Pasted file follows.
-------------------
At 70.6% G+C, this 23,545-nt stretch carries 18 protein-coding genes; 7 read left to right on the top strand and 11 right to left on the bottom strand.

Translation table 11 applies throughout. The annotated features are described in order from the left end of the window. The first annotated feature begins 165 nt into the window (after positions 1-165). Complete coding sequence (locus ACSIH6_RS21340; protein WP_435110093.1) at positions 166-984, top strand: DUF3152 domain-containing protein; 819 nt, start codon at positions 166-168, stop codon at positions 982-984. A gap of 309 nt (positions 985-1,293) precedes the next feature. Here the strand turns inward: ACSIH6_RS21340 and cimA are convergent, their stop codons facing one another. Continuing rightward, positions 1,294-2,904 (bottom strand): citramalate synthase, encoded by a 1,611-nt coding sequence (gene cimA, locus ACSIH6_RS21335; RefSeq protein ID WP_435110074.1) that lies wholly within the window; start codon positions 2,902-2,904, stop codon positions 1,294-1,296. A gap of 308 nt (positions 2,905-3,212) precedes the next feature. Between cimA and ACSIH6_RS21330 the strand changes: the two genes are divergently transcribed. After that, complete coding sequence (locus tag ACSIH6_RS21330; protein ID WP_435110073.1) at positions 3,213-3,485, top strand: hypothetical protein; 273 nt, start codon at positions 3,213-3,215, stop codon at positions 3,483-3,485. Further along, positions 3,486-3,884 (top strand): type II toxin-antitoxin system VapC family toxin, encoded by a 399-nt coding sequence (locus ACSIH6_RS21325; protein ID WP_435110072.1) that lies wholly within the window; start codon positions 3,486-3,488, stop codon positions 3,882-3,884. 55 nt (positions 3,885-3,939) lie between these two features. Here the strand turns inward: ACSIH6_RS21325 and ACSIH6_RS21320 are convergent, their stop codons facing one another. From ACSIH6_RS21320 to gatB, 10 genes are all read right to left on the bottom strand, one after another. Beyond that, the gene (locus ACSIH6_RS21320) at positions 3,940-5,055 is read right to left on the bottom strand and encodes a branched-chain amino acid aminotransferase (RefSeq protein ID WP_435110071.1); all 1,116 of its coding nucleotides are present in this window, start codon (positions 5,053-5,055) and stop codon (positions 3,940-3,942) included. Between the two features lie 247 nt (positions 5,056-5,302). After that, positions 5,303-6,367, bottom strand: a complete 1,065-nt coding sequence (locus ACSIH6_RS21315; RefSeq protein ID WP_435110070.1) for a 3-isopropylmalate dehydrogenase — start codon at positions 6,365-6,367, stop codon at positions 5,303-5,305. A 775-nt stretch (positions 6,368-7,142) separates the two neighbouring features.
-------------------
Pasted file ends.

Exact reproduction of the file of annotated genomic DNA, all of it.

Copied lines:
At 70.6% G+C, this 23,545-nt stretch carries 18 protein-coding genes; 7 read left to right on the top strand and 11 right to left on the bottom strand.

Translation table 11 applies throughout. The annotated features are described in order from the left end of the window. The first annotated feature begins 165 nt into the window (after positions 1-165). Complete coding sequence (locus ACSIH6_RS21340; protein WP_435110093.1) at positions 166-984, top strand: DUF3152 domain-containing protein; 819 nt, start codon at positions 166-168, stop codon at positions 982-984. A gap of 309 nt (positions 985-1,293) precedes the next feature. Here the strand turns inward: ACSIH6_RS21340 and cimA are convergent, their stop codons facing one another. Continuing rightward, positions 1,294-2,904 (bottom strand): citramalate synthase, encoded by a 1,611-nt coding sequence (gene cimA, locus ACSIH6_RS21335; RefSeq protein ID WP_435110074.1) that lies wholly within the window; start codon positions 2,902-2,904, stop codon positions 1,294-1,296. A gap of 308 nt (positions 2,905-3,212) precedes the next feature. Between cimA and ACSIH6_RS21330 the strand changes: the two genes are divergently transcribed. After that, complete coding sequence (locus tag ACSIH6_RS21330; protein ID WP_435110073.1) at positions 3,213-3,485, top strand: hypothetical protein; 273 nt, start codon at positions 3,213-3,215, stop codon at positions 3,483-3,485. Further along, positions 3,486-3,884 (top strand): type II toxin-antitoxin system VapC family toxin, encoded by a 399-nt coding sequence (locus ACSIH6_RS21325; protein ID WP_435110072.1) that lies wholly within the window; start codon positions 3,486-3,488, stop codon positions 3,882-3,884. 55 nt (positions 3,885-3,939) lie between these two features. Here the strand turns inward: ACSIH6_RS21325 and ACSIH6_RS21320 are convergent, their stop codons facing one another. From ACSIH6_RS21320 to gatB, 10 genes are all read right to left on the bottom strand, one after another. Beyond that, the gene (locus ACSIH6_RS21320) at positions 3,940-5,055 is read right to left on the bottom strand and encodes a branched-chain amino acid aminotransferase (RefSeq protein ID WP_435110071.1); all 1,116 of its coding nucleotides are present in this window, start codon (positions 5,053-5,055) and stop codon (positions 3,940-3,942) included. Between the two features lie 247 nt (positions 5,056-5,302). After that, positions 5,303-6,367, bottom strand: a complete 1,065-nt coding sequence (locus ACSIH6_RS21315; RefSeq protein ID WP_435110070.1) for a 3-isopropylmalate dehydrogenase — start codon at positions 6,365-6,367, stop codon at positions 5,303-5,305. A 775-nt stretch (positions 6,368-7,142) separates the two neighbouring features.